Skip to content
Skip to main content

About this free course

Become an OU student

Download this course

Share this free course

Conversations and interviews
Conversations and interviews

Start this free course now. Just create an account and sign in. Enrol and complete the course for a free statement of participation or digital badge if available.

1.5 Whats different about a practice-centred interview?

Finally in this chapter, I want to consider a few points that arise from the fact that as you undertake a practice-centred inquiry, you will not only be needing to gather information; you will also be attempting to make things happen – to change the way work is done, to move to new priorities and to improve working performance. This unavoidably has an impact on how you gather information through interviews and conversations. There are three issues that you will need to be aware of as you ask questions and these issues will require you to develop strategies for dealing with them.

You will be asking questions of people with whom you have ongoing relationships

That person you’re ‘interviewing’ today could be your boss or your customer tomorrow. You can’t walk away from interviews treating them as discreet events with no relevance to what you can do tomorrow. Now, this can affect:

  • The questions you ask. Can you ask colleagues personal questions? Is it fair or possible to ask questions of a manager that require her to pass judgement on a colleague? Unfortunately, there will be some questions that you can’t ask or that your respondent might choose not to answer.
  • How your respondent will react to you in the future. It may be that asking a particular question of a colleague will alert them to your interest in a particular issue. Now, that may be no bad thing! Indeed, it may be that, knowing your interest in some matter, your respondent digs out further information that might be helpful to you. The point here, however, is that asking people questions may affect, or be affected by, your on-going relations with your respondent.

Your conversations with colleagues may not only be opportunities for asking questions but also for influencing them

How do you decide whether to ask a question or push a particular agenda of your own? What if asking a question in a particular manner might help a colleague ‘get it’? You may remember that earlier I mentioned problems about asking ‘leading questions’ – but you are engaged in a productive inquiry, where information gathering is a part of your attempt to make things happen! As is so often the case in this field, there are trade-offs between getting the very best information possible and achieving your work goals.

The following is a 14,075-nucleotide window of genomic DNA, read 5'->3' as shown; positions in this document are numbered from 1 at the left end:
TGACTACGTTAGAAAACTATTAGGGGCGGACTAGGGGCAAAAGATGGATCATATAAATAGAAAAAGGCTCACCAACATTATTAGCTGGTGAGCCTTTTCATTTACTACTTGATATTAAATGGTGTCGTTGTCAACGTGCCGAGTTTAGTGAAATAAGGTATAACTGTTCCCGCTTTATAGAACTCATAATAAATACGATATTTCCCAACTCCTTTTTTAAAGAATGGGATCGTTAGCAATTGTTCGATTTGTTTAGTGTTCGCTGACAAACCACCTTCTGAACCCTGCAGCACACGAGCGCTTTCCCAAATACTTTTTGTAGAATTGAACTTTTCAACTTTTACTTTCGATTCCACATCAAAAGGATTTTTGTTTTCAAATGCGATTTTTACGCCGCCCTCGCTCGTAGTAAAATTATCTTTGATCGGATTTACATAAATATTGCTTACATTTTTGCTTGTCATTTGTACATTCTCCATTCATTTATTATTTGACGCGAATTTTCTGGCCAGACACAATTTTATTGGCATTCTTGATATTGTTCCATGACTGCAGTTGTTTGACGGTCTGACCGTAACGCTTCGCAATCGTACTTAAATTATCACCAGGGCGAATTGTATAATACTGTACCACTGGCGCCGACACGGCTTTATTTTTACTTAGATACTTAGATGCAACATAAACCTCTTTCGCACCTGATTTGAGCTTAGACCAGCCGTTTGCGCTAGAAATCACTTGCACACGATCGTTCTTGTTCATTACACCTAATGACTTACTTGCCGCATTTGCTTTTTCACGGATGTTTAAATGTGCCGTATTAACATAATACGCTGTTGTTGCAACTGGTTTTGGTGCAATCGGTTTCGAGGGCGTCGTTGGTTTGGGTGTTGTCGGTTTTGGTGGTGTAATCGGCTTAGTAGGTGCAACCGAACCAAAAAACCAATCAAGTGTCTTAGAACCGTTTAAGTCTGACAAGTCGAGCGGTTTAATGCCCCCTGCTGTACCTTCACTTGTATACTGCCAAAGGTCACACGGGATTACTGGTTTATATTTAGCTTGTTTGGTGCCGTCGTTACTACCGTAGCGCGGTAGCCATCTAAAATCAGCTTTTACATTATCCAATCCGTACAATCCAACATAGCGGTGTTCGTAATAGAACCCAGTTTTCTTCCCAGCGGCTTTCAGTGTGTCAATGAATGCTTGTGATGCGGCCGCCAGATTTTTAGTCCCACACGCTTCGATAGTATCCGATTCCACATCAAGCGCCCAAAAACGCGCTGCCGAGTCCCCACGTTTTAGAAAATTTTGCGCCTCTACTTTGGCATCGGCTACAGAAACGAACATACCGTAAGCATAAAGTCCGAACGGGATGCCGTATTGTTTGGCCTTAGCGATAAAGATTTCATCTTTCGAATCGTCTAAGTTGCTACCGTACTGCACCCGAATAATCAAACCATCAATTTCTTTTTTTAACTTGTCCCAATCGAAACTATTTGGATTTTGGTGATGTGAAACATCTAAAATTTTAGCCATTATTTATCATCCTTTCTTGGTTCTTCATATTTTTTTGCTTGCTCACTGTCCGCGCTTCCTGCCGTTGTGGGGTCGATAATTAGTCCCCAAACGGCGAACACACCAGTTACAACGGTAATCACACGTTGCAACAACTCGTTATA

Another aspect of your on-going relationships is that you will need to be sensitive to your colleagues: without care, you can make interviews feel very demanding and even unpleasant for them. The person you are asking questions of is also a friend, a colleague, a drinking companion, a confidant, a competitor. There is no way round this: you will always have to consider the implications of asking questions for your on-going relations.

The opportunity to ask questions will often pop up most unexpectedly

Of course, often you will plan a more formal conversation, but as I mentioned in the section ‘Unplanned conversations’, sometimes you will just find yourself with the chance to gather some really helpful information. There’s no way of planning such ooccasions, and you will have to develop ‘antennae’ to spot them. This skill, as with so much of interviewing, comes with practice, but do help yourself by looking for opportunities.

So how can you manage these issues?

I’m afraid that there is little advice that I can give on this question, for the answer will depend very much on your particular work context and the nature of your on-going relations with colleagues, friends and social contacts. In the end, your management of a work-based, productive inquiry will be down to your own judgement of what to do. Perhaps the following questions will help you make those judgements:

  • Is getting a partial answer better than taking risks in order to get a ‘perfect’ answer?
  • Would you like another person to treat you as you propose to treat a colleague when asking them questions?
  • How do you balance a need to make progress with your project with a desire for better information?